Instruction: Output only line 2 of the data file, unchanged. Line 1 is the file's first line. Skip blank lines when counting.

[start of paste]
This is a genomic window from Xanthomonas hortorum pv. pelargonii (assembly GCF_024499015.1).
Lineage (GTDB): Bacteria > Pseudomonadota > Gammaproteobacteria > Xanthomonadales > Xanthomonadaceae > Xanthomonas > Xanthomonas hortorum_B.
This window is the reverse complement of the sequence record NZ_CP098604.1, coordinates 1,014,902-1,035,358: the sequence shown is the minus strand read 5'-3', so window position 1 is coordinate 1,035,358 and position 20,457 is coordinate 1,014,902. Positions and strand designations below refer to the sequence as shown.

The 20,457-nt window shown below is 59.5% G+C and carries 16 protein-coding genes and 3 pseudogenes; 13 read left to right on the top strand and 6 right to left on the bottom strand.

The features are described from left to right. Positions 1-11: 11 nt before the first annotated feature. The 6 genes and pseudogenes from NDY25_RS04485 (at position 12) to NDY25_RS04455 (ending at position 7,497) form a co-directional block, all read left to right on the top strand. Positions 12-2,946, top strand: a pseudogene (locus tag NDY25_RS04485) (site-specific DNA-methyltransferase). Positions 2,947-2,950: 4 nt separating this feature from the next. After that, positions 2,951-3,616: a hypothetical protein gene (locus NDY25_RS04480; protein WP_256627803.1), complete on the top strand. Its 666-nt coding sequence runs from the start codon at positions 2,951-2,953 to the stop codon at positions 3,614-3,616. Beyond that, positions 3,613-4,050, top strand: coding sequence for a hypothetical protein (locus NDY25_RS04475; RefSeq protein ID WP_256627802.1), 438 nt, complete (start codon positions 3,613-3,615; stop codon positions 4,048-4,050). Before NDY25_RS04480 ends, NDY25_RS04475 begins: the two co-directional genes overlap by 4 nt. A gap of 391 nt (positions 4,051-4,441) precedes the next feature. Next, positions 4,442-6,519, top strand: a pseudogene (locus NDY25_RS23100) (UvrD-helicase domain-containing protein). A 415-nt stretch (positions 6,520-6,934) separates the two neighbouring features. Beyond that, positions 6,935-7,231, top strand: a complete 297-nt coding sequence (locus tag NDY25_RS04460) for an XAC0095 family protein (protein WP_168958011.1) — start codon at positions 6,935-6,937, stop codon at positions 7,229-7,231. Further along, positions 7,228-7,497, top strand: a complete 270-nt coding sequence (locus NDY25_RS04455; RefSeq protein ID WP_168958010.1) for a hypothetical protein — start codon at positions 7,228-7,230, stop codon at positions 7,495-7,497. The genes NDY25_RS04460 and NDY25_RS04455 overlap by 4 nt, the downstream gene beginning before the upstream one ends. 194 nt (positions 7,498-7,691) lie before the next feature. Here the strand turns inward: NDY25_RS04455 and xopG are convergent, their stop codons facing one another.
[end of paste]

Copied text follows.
Lineage (GTDB): Bacteria > Pseudomonadota > Gammaproteobacteria > Xanthomonadales > Xanthomonadaceae > Xanthomonas > Xanthomonas hortorum_B.